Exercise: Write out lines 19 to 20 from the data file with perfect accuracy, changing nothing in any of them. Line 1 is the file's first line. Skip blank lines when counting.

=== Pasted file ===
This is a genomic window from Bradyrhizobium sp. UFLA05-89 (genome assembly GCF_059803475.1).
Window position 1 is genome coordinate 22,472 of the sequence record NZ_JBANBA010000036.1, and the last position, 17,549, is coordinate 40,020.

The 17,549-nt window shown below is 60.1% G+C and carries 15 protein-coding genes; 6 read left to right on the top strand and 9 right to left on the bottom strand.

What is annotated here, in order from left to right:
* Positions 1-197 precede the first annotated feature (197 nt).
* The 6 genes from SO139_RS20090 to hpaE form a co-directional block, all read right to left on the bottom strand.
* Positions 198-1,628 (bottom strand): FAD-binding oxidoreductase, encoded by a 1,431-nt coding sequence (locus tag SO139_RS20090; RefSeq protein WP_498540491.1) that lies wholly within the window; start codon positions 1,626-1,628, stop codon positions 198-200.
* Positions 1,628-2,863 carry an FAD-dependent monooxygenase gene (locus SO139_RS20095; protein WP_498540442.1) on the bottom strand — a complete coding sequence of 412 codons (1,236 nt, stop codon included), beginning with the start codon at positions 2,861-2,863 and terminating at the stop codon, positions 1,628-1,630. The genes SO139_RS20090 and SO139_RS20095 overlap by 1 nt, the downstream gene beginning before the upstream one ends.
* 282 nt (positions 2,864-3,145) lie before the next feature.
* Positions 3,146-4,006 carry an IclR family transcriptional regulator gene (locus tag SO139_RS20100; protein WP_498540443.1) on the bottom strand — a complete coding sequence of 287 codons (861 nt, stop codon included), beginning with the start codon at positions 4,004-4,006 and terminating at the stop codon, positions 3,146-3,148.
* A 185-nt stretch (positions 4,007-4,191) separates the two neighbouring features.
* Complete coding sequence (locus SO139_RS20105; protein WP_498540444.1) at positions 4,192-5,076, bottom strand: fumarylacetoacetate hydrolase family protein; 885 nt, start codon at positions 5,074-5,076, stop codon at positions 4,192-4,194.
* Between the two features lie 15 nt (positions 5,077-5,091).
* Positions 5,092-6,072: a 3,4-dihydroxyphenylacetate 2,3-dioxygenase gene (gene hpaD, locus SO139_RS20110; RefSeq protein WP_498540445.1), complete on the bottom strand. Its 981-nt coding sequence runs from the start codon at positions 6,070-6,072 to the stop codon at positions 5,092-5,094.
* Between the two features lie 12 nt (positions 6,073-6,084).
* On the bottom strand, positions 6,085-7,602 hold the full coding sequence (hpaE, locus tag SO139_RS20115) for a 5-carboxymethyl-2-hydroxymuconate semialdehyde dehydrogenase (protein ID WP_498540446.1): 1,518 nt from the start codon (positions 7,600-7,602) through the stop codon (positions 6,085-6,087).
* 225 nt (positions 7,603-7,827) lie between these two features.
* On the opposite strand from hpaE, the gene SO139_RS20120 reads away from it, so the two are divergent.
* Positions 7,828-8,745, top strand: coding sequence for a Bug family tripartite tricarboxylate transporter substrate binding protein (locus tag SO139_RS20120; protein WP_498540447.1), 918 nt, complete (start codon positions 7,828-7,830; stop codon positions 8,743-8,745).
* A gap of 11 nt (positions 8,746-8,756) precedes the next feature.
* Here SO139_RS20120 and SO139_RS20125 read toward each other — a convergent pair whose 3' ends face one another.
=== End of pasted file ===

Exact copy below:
* Positions 7,828-8,745, top strand: coding sequence for a Bug family tripartite tricarboxylate transporter substrate binding protein (locus tag SO139_RS20120; protein WP_498540447.1), 918 nt, complete (start codon positions 7,828-7,830; stop codon positions 8,743-8,745).
* A gap of 11 nt (positions 8,746-8,756) precedes the next feature.